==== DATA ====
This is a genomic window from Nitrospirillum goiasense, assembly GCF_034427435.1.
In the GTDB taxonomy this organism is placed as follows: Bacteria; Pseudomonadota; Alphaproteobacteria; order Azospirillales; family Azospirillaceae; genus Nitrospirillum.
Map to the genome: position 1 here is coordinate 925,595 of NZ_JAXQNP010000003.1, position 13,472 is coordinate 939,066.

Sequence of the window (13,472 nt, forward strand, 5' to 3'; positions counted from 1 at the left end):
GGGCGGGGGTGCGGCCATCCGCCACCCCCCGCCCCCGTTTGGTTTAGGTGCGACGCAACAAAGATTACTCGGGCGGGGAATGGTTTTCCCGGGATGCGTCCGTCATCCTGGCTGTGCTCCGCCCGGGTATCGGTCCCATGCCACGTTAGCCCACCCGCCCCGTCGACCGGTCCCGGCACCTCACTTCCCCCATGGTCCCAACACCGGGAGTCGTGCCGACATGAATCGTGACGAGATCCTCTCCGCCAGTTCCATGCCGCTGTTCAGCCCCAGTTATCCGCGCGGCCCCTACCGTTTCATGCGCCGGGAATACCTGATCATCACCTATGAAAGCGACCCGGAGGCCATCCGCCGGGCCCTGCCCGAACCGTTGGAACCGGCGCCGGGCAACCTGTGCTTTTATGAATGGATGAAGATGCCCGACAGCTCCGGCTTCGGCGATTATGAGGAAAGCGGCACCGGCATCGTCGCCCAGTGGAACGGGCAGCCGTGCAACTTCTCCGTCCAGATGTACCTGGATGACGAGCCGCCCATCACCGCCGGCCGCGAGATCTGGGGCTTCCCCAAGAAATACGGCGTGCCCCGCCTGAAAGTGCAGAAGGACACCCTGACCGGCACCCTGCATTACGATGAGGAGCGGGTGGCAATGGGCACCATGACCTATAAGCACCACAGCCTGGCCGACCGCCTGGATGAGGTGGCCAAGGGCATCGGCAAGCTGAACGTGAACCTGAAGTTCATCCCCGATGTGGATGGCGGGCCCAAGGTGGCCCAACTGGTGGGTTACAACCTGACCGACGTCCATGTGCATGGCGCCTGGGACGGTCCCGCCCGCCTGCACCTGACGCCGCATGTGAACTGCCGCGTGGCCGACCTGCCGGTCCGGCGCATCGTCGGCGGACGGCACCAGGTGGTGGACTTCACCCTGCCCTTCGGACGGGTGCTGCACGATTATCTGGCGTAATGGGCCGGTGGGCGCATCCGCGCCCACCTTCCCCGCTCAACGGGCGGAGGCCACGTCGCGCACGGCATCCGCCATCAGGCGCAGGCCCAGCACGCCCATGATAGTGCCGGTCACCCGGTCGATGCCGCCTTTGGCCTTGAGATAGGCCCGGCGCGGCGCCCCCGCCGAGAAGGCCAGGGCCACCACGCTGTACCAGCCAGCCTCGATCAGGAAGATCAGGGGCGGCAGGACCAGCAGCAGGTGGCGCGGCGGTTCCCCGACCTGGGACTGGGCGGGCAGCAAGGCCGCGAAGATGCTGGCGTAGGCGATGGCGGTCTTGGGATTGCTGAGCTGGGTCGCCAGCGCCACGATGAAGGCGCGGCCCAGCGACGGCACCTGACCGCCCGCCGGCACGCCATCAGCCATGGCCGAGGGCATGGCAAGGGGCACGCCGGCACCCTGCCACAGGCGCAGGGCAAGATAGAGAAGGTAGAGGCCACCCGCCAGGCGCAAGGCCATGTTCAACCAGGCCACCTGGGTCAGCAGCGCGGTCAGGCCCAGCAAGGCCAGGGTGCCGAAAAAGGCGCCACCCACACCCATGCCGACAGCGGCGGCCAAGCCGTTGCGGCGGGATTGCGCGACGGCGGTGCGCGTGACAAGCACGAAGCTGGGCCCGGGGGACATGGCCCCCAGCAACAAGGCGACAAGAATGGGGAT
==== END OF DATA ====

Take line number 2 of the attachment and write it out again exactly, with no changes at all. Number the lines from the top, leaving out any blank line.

In the GTDB taxonomy this organism is placed as follows: Bacteria; Pseudomonadota; Alphaproteobacteria; order Azospirillales; family Azospirillaceae; genus Nitrospirillum.